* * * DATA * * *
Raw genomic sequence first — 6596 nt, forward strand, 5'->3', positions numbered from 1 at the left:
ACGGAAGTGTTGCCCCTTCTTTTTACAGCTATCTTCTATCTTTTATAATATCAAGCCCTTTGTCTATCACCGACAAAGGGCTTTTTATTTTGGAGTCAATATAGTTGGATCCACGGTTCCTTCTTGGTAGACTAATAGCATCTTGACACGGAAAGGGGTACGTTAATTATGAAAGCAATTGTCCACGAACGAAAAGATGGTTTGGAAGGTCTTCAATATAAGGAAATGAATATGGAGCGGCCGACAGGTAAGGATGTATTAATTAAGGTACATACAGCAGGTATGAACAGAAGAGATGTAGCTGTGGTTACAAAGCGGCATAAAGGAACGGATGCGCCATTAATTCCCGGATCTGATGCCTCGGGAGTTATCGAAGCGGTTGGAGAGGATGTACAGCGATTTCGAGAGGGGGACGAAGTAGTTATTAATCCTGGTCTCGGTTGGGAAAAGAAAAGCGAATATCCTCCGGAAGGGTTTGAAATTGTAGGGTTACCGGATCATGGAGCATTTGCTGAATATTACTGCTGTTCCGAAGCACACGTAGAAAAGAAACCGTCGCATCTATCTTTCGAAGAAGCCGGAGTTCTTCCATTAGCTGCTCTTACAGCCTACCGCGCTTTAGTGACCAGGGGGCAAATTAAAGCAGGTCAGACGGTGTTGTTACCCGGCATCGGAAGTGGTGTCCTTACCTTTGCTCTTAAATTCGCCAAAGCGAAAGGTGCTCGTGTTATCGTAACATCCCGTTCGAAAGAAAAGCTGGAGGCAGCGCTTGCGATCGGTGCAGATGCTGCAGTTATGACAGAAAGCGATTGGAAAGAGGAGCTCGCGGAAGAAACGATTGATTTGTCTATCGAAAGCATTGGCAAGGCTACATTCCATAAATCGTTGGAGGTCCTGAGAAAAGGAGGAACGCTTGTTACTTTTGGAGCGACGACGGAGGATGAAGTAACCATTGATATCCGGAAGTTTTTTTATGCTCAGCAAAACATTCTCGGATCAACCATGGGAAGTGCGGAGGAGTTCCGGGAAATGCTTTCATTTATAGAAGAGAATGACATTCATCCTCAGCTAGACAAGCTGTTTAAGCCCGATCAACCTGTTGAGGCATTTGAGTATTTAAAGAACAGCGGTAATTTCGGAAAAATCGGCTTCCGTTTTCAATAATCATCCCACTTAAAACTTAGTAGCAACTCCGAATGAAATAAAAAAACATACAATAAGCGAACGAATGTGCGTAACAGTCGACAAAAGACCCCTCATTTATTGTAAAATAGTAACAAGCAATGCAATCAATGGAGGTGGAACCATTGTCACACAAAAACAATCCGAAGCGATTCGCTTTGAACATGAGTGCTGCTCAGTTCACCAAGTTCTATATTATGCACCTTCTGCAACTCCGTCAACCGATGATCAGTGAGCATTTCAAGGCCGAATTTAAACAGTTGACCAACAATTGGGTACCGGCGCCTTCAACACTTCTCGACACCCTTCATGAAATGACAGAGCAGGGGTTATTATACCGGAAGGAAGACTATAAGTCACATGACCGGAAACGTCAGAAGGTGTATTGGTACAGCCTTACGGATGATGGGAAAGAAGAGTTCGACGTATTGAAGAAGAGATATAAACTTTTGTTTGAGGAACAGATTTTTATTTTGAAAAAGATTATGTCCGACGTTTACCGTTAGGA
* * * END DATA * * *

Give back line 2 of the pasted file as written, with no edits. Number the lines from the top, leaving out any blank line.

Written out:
ACGGAAGTGTTGCCCCTTCTTTTTACAGCTATCTTCTATCTTTTATAATATCAAGCCCTTTGTCTATCACCGACAAAGGGCTTTTTATTTTGGAGTCAATATAGTTGGATCCACGGTTCCTTCTTGGTAGACTAATAGCATCTTGACACGGAAAGGGGTACGTTAATTATGAAAGCAATTGTCCACGAACGAAAAGATGGTTTGGAAGGTCTTCAATATAAGGAAATGAATATGGAGCGGCCGACAGGTAAGGATGTATTAATTAAGGTACATACAGCAGGTATGAACAGAAGAGATGTAGCTGTGGTTACAAAGCGGCATAAAGGAACGGATGCGCCATTAATTCCCGGATCTGATGCCTCGGGAGTTATCGAAGCGGTTGGAGAGGATGTACAGCGATTTCGAGAGGGGGACGAAGTAGTTATTAATCCTGGTCTCGGTTGGGAAAAGAAAAGCGAATATCCTCCGGAAGGGTTTGAAATTGTAGGGTTACCGGATCATGGAGCATTTGCTGAATATTACTGCTGTTCCGAAGCACACGTAGAAAAGAAACCGTCGCATCTATCTTTCGAAGAAGCCGGAGTTCTTCCATTAGCTGCTCTTACAGCCTACCGCGCTTTAGTGACCAGGGGGCAAATTAAAGCAGGTCAGACGGTGTTGTTACCCGGCATCGGAAGTGGTGTCCTTACCTTTGCTCTTAAATTCGCCAAAGCGAAAGGTGCTCGTGTTATCGTAACATCCCGTTCGAAAGAAAAGCTGGAGGCAGCGCTTGCGATCGGTGCAGATGCTGCAGTTATGACAGAAAGCGATTGGAAAGAGGAGCTCGCGGAAGAAACGATTGATTTGTCTATCGAAAGCATTGGCAAGGCTACATTCCATAAATCGTTGGAGGTCCTGAGAAAAGGAGGAACGCTTGTTACTTTTGGAGCGACGACGGAGGATGAAGTAACCATTGATATCCGGAAGTTTTTTTATGCTCAGCAAAACATTCTCGGATCAACCATGGGAAGTGCGGAGGAGTTCCGGGAAATGCTTTCATTTATAGAAGAGAATGACATTCATCCTCAGCTAGACAAGCTGTTTAAGCCCGATCAACCTGTTGAGGCATTTGAGTATTTAAAGAACAGCGGTAATTTCGGAAAAATCGGCTTCCGTTTTCAATAATCATCCCACTTAAAACTTAGTAGCAACTCCGAATGAAATAAAAAAACATACAATAAGCGAACGAATGTGCGTAACAGTCGACAAAAGACCCCTCATTTATTGTAAAATAGTAACAAGCAATGCAATCAATGGAGGTGGAACCATTGTCACACAAAAACAATCCGAAGCGATTCGCTTTGAACATGAGTGCTGCTCAGTTCACCAAGTTCTATATTATGCACCTTCTGCAACTCCGTCAACCGATGATCAGTGAGCATTTCAAGGCCGAATTTAAACAGTTGACCAACAATTGGGTACCGGCGCCTTCAACACTTCTCGACACCCTTCATGAAATGACAGAGCAGGGGTTATTATACCGGAAGGAAGACTATAAGTCACATGACCGGAAACGTCAGAAGGTGTATTGGTACAGCCTTACGGATGATGGGAAAGAAGAGTTCGACGTATTGAAGAAGAGATATAAACTTTTGTTTGAGGAACAGATTTTTATTTTGAAAAAGATTATGTCCGACGTTTACCGTTAGGA